With no parameter, ANALYZE examines every table in the current database. With a parameter, ANALYZE examines only that table. It is further possible to give a list of column names, in which case only the statistics for those columns are collected.
4- Overall Slowness
a) Consider disabling pg_stat_statements, this can be done by visiting the server parameters blade on the Azure Portal and set "pg_stat_statements.track" to NONE. Some customers workload have seen up to a 50 percent performance improvement with disabling this. The tradeoff you make when you disable pg_stat_statements is the inability to troubleshoot performance issues.
b) Network latency: Check the network latency between the client and the database service instance. You can check the network latency by running simple query as ‘SELECT 1’.
c) Consider disabling the following server parameters to reduce the overhead on the database side. Those server parameters are helpful to understand your workload but proven to cause performance degradation when enabled. - log_duration = OFF - log_min_duration_statement = -1 - log_statement_stats = OFF
d) Checkpoint: Periodic flush of the cached data to the disk to ensure the durability. This is an IO intense job and cause some performance impact. For larger databases, please consider changing the following two server parameters:
- bgwriter_delay = 20
- checkpoint_completion_target = 0.2
e) Autovacuum: PostgreSQL uses multiversion concurrency control (MVCC) to allow greater database concurrency. Every update results in an insert and delete, and every delete results in rows being soft-marked for deletion. Soft-marking identifies dead tuples that will be purged later. To carry out these tasks, PostgreSQL runs a vacuum job. More information can be found here.
"autovacuum_*" server parameters needs to be tuned to be more effective and less invasive.
Query Level Troubleshooting
Use Microsoft Intelligent Performance tools to explore queries that are considered top consumers and also learn about missing indexes along with recommendation and full analysis for your workload. Intelligent Performance for Azure Database for PostgreSQL includes:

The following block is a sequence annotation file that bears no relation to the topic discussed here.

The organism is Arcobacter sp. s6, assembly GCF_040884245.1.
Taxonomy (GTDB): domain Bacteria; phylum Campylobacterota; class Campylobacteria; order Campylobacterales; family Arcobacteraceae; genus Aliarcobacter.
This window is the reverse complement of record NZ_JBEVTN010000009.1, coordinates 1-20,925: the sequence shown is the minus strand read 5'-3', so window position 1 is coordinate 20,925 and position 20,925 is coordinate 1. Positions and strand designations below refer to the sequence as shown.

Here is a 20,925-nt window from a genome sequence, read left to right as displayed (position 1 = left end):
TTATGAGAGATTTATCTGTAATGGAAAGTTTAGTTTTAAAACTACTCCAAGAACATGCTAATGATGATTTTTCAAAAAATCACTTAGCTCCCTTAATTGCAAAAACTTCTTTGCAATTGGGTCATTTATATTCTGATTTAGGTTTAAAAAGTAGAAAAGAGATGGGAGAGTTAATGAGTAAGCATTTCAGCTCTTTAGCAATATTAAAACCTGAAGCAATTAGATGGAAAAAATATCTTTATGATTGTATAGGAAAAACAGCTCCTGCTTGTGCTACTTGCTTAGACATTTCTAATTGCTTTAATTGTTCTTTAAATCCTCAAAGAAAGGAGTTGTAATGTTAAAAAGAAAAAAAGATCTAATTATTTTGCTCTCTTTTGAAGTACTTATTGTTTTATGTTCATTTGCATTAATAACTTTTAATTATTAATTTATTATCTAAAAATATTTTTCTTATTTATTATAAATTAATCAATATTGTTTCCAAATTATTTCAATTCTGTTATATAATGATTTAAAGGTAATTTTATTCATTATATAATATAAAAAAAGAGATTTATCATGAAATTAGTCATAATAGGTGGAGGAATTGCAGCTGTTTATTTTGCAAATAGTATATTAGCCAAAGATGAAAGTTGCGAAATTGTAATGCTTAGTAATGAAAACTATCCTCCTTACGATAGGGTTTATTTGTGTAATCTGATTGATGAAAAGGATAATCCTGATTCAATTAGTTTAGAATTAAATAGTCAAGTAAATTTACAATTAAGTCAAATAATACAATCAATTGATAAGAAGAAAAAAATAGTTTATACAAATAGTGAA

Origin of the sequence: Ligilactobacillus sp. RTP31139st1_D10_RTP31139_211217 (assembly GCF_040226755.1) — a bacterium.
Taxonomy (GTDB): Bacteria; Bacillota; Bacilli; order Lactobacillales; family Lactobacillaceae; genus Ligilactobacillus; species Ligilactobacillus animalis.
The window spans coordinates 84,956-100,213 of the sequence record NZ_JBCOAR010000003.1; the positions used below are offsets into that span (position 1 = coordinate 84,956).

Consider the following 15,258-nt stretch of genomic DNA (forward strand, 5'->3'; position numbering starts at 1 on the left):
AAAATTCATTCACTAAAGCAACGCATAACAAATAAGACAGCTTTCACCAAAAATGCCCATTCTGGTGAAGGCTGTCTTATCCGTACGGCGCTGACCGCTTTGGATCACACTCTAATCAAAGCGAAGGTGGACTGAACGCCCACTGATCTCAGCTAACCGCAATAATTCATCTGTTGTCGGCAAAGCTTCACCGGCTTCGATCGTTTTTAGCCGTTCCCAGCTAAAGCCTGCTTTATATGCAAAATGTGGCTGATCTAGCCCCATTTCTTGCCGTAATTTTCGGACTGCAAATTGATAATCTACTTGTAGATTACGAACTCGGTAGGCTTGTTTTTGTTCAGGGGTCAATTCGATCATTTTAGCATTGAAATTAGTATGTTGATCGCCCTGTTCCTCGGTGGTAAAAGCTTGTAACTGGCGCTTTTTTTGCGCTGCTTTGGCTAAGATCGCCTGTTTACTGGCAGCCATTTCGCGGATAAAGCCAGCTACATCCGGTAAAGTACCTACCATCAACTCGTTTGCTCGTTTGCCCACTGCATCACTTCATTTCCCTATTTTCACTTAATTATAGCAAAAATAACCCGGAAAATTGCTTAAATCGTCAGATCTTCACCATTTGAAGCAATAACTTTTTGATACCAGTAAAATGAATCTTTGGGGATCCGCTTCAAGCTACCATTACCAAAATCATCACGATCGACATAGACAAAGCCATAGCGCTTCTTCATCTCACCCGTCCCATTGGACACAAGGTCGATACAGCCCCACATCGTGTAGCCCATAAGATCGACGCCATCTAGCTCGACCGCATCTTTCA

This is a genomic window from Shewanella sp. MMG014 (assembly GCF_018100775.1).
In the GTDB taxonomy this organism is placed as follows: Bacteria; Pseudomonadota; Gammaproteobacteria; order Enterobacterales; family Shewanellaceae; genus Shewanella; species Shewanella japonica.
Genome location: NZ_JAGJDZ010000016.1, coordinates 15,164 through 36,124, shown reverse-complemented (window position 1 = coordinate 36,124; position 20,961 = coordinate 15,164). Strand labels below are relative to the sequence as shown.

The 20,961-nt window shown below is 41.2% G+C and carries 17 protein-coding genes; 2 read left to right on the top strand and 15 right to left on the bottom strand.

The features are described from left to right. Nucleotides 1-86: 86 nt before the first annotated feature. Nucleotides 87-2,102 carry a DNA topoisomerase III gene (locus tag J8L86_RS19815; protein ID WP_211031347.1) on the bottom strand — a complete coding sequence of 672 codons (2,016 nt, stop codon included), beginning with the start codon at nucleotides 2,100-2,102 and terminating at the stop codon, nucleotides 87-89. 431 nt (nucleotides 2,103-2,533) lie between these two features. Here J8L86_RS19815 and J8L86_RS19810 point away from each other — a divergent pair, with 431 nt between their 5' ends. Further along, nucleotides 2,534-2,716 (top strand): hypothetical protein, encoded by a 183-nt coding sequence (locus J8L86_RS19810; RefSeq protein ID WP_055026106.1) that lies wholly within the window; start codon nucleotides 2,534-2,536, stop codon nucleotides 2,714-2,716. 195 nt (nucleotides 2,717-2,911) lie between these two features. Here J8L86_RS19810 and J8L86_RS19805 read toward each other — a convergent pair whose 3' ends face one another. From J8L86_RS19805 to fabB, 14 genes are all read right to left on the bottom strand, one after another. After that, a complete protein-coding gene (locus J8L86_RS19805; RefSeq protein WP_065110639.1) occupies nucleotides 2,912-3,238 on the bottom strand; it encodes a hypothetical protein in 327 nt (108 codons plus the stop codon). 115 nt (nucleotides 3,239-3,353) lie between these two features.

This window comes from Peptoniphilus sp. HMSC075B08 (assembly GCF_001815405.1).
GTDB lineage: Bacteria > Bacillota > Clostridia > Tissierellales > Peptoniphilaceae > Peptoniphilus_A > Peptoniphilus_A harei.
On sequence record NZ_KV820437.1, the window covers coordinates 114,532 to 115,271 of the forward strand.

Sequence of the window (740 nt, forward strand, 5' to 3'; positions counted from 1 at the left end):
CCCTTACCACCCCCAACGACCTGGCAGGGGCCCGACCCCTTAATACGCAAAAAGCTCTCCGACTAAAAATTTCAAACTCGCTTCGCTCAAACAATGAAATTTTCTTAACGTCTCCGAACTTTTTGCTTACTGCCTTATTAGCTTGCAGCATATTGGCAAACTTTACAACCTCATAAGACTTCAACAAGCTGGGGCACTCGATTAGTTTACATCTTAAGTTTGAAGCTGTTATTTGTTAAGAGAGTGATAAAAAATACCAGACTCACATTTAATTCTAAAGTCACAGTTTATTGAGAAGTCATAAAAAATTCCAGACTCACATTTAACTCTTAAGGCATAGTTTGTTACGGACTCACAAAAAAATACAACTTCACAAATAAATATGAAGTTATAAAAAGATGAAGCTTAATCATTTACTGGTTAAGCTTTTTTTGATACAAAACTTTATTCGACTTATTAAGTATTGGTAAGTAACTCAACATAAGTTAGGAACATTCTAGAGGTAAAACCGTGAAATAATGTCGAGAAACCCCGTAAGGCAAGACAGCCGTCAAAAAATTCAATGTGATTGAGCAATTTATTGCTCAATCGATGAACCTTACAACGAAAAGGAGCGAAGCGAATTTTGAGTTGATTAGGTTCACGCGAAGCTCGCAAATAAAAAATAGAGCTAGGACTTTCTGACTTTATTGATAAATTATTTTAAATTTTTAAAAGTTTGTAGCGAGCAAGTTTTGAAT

1) Query Store: Query Store feature in Azure Database for PostgreSQL provides a way to track query performance over time. Query Store simplifies performance troubleshooting by helping you quickly find the longest running and most resource-intensive queries. Query Store automatically captures a history of queries and runtime statistics, and it retains them for your review. It separates data by time windows so that you can see database usage patterns. Data for all users, databases, and queries is stored in a database named azure_sys in the Azure Database for PostgreSQL instance. Learn more about Query store here.
2) Query Performance Insight Query Performance Insight helps you to quickly identify what your longest running queries are, how they change over time, and what waits are affecting them.
3) Performance recommendations Performance Recommendations feature analyses your databases to create customized suggestions for improved performance. To produce the recommendations, the analysis looks at various database characteristics including schema. Enable Query Store on your server to fully utilize the Performance Recommendations feature. After implementing any performance recommendation, you should test performance to evaluate the impact of those changes.